Making the Pink Pumpkin Run an event for all ages is also key to its success. Making a running event interesting to non-runners is not easy, and at most races I have run over the last year, I left the family at home because there was really nothing going on for my young kids. Now many races these days do have a 1-mile “Fun Run,” but it usually only involves the kids of some of the adult runners. The Pink Pumpkin’s Fun Run is like nothing I have ever seen, as basically everyone who ran in the 5K and 10K races, along with a few hundred more people, participated in the “Fun Run,” which was mostly a fun walk. My family of 5 did the fun run with Jennifer’s mom, brothers, sister-in-law, step-grandmother and 87-year-old grandmother. Afterward my kids had fun in the bounce houses while they waited for me to get my age-group award. My oldest son Will saw most of the kids there from his 1st grade class. Everyone had a great time, and Will has been going on about how he wants to be the youngest person to run the whole 10K next year. The way the Pink Pumpkin Run draws whole families from babies to the elderly assures that it will remain a regular event on our calendar every year.
THINGS THAT COULD USE A LITTLE WORK
I do not want these complaints to take away from all the positives of the Pink Pumpkin Run, but since this is a race review, it is worth noting a couple things that might need some attention next year.
IS THE 10K COURSE TOO LONG?
There were only a couple issues I had with this race. Both my Nike+ Running and Runkeeper GPS apps measured this course slightly over 6.3 miles, whereas an official 10K distance should be 6.2 miles. Much of the race course had entire roads blocked off, so there could be some difference in your distance based on which side of the road you ran and if you made wide turns. There could also be a bit added to my total distance by weaving in and out of people some throughout the race. Also I thought maybe it was just my iPhone’s GPS measurements, so I checked out several other local runners on Runkeeper. They all had around 6.3 miles or longer for their measurements as well, so I definitely feel like the course is a bit long. The Pink Pumpkin website claims that both the 5K & 10K courses are USATF Certified, so perhaps the distance discrepancy is related to the possible reasons I just listed. The only thing this really affects is my overall pace and time, but it does not affect the competition of the race since everyone runs the same course.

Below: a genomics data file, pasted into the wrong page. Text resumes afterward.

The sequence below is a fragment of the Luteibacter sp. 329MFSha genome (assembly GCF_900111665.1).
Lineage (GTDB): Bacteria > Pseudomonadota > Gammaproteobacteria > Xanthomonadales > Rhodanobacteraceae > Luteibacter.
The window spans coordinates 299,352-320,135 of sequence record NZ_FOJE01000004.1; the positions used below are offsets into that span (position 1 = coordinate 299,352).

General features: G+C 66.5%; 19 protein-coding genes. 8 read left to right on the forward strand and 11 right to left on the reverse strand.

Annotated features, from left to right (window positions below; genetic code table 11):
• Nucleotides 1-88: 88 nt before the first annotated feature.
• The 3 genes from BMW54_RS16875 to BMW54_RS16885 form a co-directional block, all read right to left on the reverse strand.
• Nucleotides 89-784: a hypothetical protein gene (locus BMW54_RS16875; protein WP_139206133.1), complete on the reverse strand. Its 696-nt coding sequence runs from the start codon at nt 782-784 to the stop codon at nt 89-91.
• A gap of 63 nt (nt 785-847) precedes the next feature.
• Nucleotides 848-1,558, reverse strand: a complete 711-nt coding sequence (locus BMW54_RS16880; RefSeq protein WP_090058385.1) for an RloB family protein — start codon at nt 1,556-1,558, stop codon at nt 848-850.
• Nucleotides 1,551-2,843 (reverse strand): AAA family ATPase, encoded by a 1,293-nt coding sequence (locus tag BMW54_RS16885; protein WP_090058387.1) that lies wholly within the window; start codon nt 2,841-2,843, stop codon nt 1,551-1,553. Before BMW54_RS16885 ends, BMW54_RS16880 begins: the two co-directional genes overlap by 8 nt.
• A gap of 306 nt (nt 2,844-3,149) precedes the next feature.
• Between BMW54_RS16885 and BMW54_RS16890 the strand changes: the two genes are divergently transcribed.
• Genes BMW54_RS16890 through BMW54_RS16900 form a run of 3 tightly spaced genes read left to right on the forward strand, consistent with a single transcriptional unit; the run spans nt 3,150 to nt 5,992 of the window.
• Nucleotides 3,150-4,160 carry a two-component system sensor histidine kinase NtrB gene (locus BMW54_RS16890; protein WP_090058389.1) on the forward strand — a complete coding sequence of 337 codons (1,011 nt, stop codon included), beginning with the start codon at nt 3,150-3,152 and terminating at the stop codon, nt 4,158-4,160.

I SPENT THE LAST MILE OF THE 10K PLAYING CHICKEN WITH 5K RUNNERS
My other complaint has to do with the overlap of the 10K runners returning toward the finish line and the 5K runners heading out on their course simultaneously. There were 138 finishers in the 10K race, but there was a massive crowd of 854 finishers in the 5K race. The 5K runners overtook the road we were sharing when I was running the last mile of my 10K. I was going into my all-out final kick (and trying to catch another runner, who I finally did just before the finishing chute), but I was constantly having to dodge kids and play chicken with 5K runners in Halloween costumes because they were not staying to their side of the road and giving us the proper space we needed to run without obstacles. This was slightly dangerous for me trying to run full speed and for any kid who I could have run over on this stretch.
This problem could be resolved 1 of 3 ways:
- Put up cones or dividers on this road to keep people on their right sides so they do not obstruct other runners going the opposite direction. Due to the size of the 5K crowd, I understand why this may not be completely feasible, as they really do need most of the road to fit that many runners going out at once. That is why I would recommend option 2.
- Slightly alter the return route of the 10K course. The last 1.25 miles of both races are run on the road right next to the paved walking/running trail, which is mostly separated from the road by railing, with openings at key spots. The race could be setup so that the returning 10K runners use the paved trail instead of the road for much of this final section, and then the crowds would be separated from each other. While the paved walking/running trail is obviously much smaller than the road, it would work fine for the returning 10K runners because this crowd is not overwhelming in size and because all the runners are spread out pretty far by this point anyway. Altering the 10K course slightly would also give them an opportunity to address the course length and make sure it is an official 6.2 miles.
- The 3rd option would be to change the start time of 1 of these races by either 15 or 30 minutes. The 5K race started 30 minutes after the 10K race, and I finished in 45:02. I was 6th place overall, and the top 20 runners all finished under 50:00. The top 66 runners in the 10K finished under 1 hour. I would say most of these runners were affected by the outgoing 5K runners, but the top 20 finishers in the 10K were probably hit the hardest by overcrowding down the stretch. This whole event seems to be growing larger every year, so this is a legitimate issue that should be addressed both for safety and competitive reasons. Changing a race time would make it easier for the most competitive runners in the 10K race, but it would actually push the overcrowding burden more strongly onto the 10K runners who finish around 55-70 minutes. Also, I know that the Pink Pumpkin organizers have a long list of events to plan, and the times are restricted by things like park permits, use of local police and limited time frames for road closures. Changing a race time (and therefore expanding the time needed for the whole series of events) would really complicate all of this, so that is why I still recommend option 2 to fix this issue in future years.